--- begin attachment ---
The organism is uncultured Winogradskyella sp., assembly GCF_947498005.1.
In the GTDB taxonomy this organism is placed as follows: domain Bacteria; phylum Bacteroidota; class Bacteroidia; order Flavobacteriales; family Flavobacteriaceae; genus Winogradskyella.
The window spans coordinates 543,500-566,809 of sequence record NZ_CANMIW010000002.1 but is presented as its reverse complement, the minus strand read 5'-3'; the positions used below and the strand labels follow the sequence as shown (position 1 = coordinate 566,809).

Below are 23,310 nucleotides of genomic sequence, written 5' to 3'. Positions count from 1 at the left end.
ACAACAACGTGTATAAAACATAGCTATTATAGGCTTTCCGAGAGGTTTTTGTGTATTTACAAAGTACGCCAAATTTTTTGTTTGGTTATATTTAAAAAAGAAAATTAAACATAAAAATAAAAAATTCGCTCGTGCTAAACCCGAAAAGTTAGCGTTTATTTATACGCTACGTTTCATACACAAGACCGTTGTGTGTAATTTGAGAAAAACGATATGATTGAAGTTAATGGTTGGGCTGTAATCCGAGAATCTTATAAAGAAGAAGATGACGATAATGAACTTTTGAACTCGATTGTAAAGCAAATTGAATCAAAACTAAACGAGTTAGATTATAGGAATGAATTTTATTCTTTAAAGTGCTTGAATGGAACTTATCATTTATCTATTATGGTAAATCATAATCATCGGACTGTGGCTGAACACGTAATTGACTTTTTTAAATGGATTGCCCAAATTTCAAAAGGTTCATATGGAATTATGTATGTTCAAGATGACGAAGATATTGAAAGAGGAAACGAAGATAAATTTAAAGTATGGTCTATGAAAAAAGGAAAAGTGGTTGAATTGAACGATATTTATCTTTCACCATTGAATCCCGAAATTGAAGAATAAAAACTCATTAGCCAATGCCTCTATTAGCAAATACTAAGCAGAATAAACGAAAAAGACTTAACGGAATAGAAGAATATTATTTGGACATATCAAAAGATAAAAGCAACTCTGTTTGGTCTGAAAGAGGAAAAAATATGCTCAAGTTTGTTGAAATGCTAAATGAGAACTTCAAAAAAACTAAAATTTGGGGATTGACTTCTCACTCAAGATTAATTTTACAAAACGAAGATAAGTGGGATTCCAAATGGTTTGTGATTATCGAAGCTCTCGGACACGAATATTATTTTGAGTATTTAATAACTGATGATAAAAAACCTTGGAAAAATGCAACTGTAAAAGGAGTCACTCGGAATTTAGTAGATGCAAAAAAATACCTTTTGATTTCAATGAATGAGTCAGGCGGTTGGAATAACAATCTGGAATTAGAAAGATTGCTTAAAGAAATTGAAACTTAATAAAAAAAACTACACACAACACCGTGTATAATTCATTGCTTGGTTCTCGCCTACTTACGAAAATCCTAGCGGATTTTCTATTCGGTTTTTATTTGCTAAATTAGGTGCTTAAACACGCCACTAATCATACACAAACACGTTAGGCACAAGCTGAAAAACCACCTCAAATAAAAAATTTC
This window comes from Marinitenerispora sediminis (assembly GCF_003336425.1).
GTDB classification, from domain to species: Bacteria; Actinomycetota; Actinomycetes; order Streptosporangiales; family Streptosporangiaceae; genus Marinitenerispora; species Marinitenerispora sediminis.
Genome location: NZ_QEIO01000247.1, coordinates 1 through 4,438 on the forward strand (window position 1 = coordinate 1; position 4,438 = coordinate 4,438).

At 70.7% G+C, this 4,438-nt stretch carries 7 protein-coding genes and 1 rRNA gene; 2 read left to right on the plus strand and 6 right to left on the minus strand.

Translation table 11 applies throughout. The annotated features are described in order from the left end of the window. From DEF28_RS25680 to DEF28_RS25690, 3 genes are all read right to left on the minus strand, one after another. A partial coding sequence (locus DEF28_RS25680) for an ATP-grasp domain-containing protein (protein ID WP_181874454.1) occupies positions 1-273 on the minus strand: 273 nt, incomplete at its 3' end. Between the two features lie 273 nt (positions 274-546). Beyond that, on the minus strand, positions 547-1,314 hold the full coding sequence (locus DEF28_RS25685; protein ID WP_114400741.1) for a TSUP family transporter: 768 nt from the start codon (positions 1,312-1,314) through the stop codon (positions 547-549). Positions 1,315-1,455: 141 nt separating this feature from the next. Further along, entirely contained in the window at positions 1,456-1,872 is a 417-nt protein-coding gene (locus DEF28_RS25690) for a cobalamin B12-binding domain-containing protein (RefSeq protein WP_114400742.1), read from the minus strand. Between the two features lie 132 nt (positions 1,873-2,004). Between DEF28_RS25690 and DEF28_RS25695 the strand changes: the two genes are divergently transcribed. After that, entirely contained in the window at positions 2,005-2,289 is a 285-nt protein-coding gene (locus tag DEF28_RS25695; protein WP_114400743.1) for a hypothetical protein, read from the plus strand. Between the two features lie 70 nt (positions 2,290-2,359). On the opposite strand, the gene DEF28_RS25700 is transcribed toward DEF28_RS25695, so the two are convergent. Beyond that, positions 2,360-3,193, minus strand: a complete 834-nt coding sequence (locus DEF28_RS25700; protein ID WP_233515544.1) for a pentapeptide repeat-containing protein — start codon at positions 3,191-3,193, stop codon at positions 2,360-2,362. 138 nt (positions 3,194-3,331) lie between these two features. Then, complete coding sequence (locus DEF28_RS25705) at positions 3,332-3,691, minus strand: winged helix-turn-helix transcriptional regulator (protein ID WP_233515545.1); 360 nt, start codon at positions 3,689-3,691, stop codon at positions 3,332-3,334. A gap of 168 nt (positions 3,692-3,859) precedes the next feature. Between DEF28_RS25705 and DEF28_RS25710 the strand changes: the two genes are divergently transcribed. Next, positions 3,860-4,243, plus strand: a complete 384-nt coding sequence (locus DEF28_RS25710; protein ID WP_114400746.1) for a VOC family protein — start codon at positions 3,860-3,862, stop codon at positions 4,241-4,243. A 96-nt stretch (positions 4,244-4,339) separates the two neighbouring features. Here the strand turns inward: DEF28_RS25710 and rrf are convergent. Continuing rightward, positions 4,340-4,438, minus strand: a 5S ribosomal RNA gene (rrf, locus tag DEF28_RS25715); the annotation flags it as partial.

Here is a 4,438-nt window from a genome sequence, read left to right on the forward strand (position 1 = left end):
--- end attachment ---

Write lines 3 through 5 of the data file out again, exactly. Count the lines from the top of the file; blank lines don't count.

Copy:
The window spans coordinates 543,500-566,809 of sequence record NZ_CANMIW010000002.1 but is presented as its reverse complement, the minus strand read 5'-3'; the positions used below and the strand labels follow the sequence as shown (position 1 = coordinate 566,809).

Below are 23,310 nucleotides of genomic sequence, written 5' to 3'. Positions count from 1 at the left end.
ACAACAACGTGTATAAAACATAGCTATTATAGGCTTTCCGAGAGGTTTTTGTGTATTTACAAAGTACGCCAAATTTTTTGTTTGGTTATATTTAAAAAAGAAAATTAAACATAAAAATAAAAAATTCGCTCGTGCTAAACCCGAAAAGTTAGCGTTTATTTATACGCTACGTTTCATACACAAGACCGTTGTGTGTAATTTGAGAAAAACGATATGATTGAAGTTAATGGTTGGGCTGTAATCCGAGAATCTTATAAAGAAGAAGATGACGATAATGAACTTTTGAACTCGATTGTAAAGCAAATTGAATCAAAACTAAACGAGTTAGATTATAGGAATGAATTTTATTCTTTAAAGTGCTTGAATGGAACTTATCATTTATCTATTATGGTAAATCATAATCATCGGACTGTGGCTGAACACGTAATTGACTTTTTTAAATGGATTGCCCAAATTTCAAAAGGTTCATATGGAATTATGTATGTTCAAGATGACGAAGATATTGAAAGAGGAAACGAAGATAAATTTAAAGTATGGTCTATGAAAAAAGGAAAAGTGGTTGAATTGAACGATATTTATCTTTCACCATTGAATCCCGAAATTGAAGAATAAAAACTCATTAGCCAATGCCTCTATTAGCAAATACTAAGCAGAATAAACGAAAAAGACTTAACGGAATAGAAGAATATTATTTGGACATATCAAAAGATAAAAGCAACTCTGTTTGGTCTGAAAGAGGAAAAAATATGCTCAAGTTTGTTGAAATGCTAAATGAGAACTTCAAAAAAACTAAAATTTGGGGATTGACTTCTCACTCAAGATTAATTTTACAAAACGAAGATAAGTGGGATTCCAAATGGTTTGTGATTATCGAAGCTCTCGGACACGAATATTATTTTGAGTATTTAATAACTGATGATAAAAAACCTTGGAAAAATGCAACTGTAAAAGGAGTCACTCGGAATTTAGTAGATGCAAAAAAATACCTTTTGATTTCAATGAATGAGTCAGGCGGTTGGAATAACAATCTGGAATTAGAAAGATTGCTTAAAGAAATTGAAACTTAATAAAAAAAACTACACACAACACCGTGTATAATTCATTGCTTGGTTCTCGCCTACTTACGAAAATCCTAGCGGATTTTCTATTCGGTTTTTATTTGCTAAATTAGGTGCTTAAACACGCCACTAATCATACACAAACACGTTAGGCACAAGCTGAAAAACCACCTCAAATAAAAAATTTC